• Visual indicators, markers, and notifications. Visual aids can be added in many forms. Sections of bleachers can display contrasting colors to differentiate areas of unique seating options. Bleacher covers are an excellent way to accomplish color contrast or coding. Surface mounted indicators can be installed at the top and bottom of stairways as well as around the perimeter of walkways, stairs, and ramps to indicate entrance and exit points or potential hazard areas.
  • Ramps are integral for the accessibility of wheelchairs, strollers, scooters, or even guides. Accessible ramps should be located at a primary or main entrance point and be manufactured to be slip resistant. The grade and slope of the ramp are mandated by specifications that vary from state to state, so be sure to check your state’s codes. The design of the ramp can include textured edges, protection from any sharp edges, and provide handrail access on both sides of the ramp. All ramps should be wide enough to accommodate side-by-side use of companions and guides, when necessary.

Key features and recommendations for wheelchair accessibility on aluminum bleachers

  • Simply put, one percent of total seating is required to be wheelchair seating, including skyboxes and specialty seating areas. Each wheelchair location should be level and easily accessible, accommodating one wheelchair on a smooth, stable, and non-slip surface.
  • Where wheelchair seating locations are present, there must also be a companion seat available.
  • According to the U.S. Department of Justice, whenever more than 300 seats are provided, wheelchair seating locations must be provided in more than one location and integrated throughout all seating areas so as to provide a choice of locations and views, comparable to those offered to the general public. This increases the likelihood of families and friends being able to sit together at the event. If these areas are not sold to capacity as wheelchair approved areas, the venue may use removable or folding seats for patrons. This ensures against revenue loss due to wheelchair spaces, not all being sold for every event.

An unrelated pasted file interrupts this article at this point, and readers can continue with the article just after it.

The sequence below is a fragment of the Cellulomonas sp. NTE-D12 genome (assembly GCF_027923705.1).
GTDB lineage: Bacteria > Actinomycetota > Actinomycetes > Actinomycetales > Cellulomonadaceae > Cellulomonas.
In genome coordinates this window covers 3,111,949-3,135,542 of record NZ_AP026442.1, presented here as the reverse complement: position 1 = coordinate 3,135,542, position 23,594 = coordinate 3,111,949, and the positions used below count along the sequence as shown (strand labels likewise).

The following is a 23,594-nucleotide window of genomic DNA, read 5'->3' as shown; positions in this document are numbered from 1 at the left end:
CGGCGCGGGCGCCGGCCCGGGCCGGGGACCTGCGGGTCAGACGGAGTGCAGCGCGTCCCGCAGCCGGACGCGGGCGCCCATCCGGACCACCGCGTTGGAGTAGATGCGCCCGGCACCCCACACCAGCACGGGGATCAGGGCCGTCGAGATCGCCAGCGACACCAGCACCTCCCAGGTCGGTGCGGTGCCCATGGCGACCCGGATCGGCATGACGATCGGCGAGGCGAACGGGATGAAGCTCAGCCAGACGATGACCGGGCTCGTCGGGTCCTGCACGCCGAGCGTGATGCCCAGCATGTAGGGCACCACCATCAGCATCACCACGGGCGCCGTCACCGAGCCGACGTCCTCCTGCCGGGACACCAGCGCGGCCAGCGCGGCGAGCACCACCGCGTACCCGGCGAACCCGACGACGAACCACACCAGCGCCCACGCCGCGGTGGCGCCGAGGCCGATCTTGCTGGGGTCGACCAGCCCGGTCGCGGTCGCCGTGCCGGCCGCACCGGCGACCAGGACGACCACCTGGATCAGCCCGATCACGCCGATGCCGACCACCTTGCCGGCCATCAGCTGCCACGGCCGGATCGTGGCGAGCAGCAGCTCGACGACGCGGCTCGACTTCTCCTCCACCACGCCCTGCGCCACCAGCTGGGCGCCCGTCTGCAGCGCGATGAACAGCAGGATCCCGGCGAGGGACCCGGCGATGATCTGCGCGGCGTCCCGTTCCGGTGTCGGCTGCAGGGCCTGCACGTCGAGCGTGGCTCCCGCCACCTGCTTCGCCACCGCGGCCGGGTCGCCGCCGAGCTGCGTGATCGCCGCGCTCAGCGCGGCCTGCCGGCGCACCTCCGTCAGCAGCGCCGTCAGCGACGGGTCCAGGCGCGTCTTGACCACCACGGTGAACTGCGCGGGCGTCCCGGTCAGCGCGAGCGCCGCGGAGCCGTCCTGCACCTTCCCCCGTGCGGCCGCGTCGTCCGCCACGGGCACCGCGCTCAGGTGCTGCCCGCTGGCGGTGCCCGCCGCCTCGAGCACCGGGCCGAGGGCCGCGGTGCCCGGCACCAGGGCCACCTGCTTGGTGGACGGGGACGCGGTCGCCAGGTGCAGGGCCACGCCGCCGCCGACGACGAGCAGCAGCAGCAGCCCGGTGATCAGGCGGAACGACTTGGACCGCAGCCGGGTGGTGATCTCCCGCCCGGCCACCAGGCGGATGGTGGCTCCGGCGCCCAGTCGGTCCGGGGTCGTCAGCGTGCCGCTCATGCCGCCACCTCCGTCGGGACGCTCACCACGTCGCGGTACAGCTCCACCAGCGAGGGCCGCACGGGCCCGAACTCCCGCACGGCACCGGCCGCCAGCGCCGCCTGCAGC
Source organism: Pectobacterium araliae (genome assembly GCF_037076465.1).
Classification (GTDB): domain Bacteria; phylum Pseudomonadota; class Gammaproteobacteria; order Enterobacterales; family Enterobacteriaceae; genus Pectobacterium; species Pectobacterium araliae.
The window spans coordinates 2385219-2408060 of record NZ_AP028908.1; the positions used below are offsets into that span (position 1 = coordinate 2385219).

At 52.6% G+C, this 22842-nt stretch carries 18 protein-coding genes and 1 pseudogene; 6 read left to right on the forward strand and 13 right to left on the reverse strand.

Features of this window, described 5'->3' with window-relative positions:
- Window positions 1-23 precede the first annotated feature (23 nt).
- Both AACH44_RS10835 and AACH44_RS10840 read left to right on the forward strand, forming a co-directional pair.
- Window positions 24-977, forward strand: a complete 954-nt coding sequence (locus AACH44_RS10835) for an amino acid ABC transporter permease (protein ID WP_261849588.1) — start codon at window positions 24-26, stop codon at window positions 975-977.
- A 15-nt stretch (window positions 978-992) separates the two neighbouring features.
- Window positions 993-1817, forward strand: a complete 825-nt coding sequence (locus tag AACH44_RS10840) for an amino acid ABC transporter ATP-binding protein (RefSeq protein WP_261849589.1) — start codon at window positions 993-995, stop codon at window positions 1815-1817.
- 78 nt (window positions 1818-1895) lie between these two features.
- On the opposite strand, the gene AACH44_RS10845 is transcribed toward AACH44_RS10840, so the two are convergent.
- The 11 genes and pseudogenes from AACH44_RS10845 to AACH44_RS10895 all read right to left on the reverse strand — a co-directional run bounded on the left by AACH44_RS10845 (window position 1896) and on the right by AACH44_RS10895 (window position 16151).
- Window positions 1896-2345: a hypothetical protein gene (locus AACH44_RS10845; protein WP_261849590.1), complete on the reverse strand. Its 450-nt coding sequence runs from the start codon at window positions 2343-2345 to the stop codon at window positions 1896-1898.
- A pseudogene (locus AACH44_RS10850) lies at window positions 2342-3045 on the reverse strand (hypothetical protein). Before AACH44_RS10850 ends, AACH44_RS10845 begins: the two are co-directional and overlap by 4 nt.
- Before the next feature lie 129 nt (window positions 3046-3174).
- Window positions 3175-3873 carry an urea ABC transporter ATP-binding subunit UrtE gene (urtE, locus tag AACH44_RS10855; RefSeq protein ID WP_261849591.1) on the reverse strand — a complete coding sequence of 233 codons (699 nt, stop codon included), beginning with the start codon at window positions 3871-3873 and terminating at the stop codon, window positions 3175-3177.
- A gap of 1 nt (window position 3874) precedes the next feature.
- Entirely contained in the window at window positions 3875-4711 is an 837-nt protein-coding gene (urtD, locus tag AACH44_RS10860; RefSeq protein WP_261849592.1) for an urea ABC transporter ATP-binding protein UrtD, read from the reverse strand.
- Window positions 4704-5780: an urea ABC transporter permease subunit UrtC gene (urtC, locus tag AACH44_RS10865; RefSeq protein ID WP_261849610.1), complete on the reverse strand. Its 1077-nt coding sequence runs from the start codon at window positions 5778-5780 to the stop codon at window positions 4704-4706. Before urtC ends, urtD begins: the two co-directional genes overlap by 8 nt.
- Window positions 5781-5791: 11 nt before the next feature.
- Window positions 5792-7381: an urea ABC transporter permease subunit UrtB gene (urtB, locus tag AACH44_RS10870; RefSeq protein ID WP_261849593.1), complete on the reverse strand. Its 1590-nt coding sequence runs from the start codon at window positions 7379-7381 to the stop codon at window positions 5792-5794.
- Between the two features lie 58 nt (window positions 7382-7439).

• Wheelchair seating locations are to be along direct routes, easily accessible from parking lots, entrances, and along with movement and transportation routes. These paths must also easily connect to public areas, concessions, restrooms, and egress points.
  • Lines of sight for wheelchair seating areas are to be comparable to those of all spectators. In instances where the crowds are known to stand for good portions of the event, those sightlines must extend over a normal standing crowd.

Bleacher accessibility more than just a place to watch games

Accessibility in relation to ADA bleachers means more than just a place to see the action. Aluminum bleacher accessibility takes into account the entire spectator experience, from the moment of arrival to the time of leaving the venue, and everything in between.

By updating your old aluminum bleachers to adhere to ADA accessibility guidelines, you show your patrons that you care.

The built-in inclusiveness of these updates and guidelines ensures that families can get together to watch a brother or sister, son or daughter, or even a grandson or granddaughter, together at the same place, with the same sightlines, and same, real-time interaction.

ADA bleachers with accessibility for all is about families and togetherness and translates into more spectators and patrons in your bleacher seats.

And isn’t that the point of having aluminum bleachers in the first place? It’s smart to include ADA bleachers in your planning, ahead of time, to avoid issues or necessary additions later on.

By Gerald Dlubala